Yeah, I don't recommend using mod_perl to serve static files on a site with much traffic. You should use a reverse proxy setup or similar for that, as described in the mod_perl docs, or use FastCGI. The nice thing about FastCGI's new popularity is it means ISPs are getting pressure to support it.
Re^5: Perl is dying
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You should use a reverse proxy setup or similar for that, as described in the mod_perl docs, or use FastCGI.
Or both. There's a new kid on the web servers block, putting pressure onto Apache: Lighttpd AKA "Lighty". It doesn't have mod_perl, obviously (as mod_perl is Apache technology), but instead, it puts a heavy focus onto FastCGI and proxying.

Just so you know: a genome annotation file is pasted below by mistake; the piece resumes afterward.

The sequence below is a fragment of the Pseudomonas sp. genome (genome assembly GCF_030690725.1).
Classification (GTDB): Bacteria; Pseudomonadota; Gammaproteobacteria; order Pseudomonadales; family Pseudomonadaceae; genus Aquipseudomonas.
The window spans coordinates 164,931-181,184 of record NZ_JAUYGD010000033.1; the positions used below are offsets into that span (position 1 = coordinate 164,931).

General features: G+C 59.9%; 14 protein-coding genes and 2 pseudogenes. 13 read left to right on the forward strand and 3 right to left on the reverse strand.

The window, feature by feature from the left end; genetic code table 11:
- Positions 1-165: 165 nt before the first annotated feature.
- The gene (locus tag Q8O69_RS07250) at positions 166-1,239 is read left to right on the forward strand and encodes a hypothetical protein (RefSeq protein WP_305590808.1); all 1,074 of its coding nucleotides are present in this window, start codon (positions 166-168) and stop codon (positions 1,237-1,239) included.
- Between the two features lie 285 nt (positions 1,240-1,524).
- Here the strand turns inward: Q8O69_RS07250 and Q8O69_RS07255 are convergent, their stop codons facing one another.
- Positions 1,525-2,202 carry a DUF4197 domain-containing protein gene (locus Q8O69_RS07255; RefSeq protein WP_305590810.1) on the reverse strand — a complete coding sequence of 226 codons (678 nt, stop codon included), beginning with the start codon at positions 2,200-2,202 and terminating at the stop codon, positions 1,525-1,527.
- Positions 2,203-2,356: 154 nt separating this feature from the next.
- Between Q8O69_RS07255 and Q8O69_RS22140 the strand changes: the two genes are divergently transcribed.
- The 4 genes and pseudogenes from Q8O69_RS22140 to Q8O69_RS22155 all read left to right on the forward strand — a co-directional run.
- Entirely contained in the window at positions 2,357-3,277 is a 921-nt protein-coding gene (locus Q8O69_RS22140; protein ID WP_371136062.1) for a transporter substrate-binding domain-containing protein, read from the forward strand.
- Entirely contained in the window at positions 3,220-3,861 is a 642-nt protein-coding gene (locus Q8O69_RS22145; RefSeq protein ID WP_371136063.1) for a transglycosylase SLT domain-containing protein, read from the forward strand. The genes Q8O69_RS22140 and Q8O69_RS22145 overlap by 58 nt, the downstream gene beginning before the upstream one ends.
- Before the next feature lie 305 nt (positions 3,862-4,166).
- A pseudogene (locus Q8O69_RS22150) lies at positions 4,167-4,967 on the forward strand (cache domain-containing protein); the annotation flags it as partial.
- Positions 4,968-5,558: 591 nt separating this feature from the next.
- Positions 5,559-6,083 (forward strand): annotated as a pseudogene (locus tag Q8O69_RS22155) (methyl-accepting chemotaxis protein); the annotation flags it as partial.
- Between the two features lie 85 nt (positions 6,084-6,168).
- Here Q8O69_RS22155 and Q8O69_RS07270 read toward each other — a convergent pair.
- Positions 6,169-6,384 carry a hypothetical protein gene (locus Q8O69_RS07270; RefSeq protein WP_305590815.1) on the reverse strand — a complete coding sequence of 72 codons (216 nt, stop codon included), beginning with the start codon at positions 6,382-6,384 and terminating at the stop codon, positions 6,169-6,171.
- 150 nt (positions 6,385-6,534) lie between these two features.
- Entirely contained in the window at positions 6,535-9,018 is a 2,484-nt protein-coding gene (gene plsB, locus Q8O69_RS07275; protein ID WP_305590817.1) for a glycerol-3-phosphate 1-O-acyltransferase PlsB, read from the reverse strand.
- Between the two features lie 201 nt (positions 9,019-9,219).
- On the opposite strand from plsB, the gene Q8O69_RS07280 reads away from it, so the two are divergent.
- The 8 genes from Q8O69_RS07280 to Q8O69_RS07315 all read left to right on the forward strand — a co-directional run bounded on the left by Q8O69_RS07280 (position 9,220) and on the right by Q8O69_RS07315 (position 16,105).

Why? Because they can feel the pressure, from Lighttpd, for one.
Other platforms, like Zope, Ruby On Rails, and even PHP, apparently prefer to use FastCGI or similar technologies to an embedded interpreter. I think it would be a better alternative to mod_perl, too, because, well, if each website has its own persistent Perl environment (which I can envision to actually be much like mod_perl), they can't crash each other. The scripts interpeter would be running independently of the webserver, so it can't touch the internals of the webserver either.
As a whole, this looks to me like it would be a lot like the "mod_perl light" the OP was dreaming out loud about.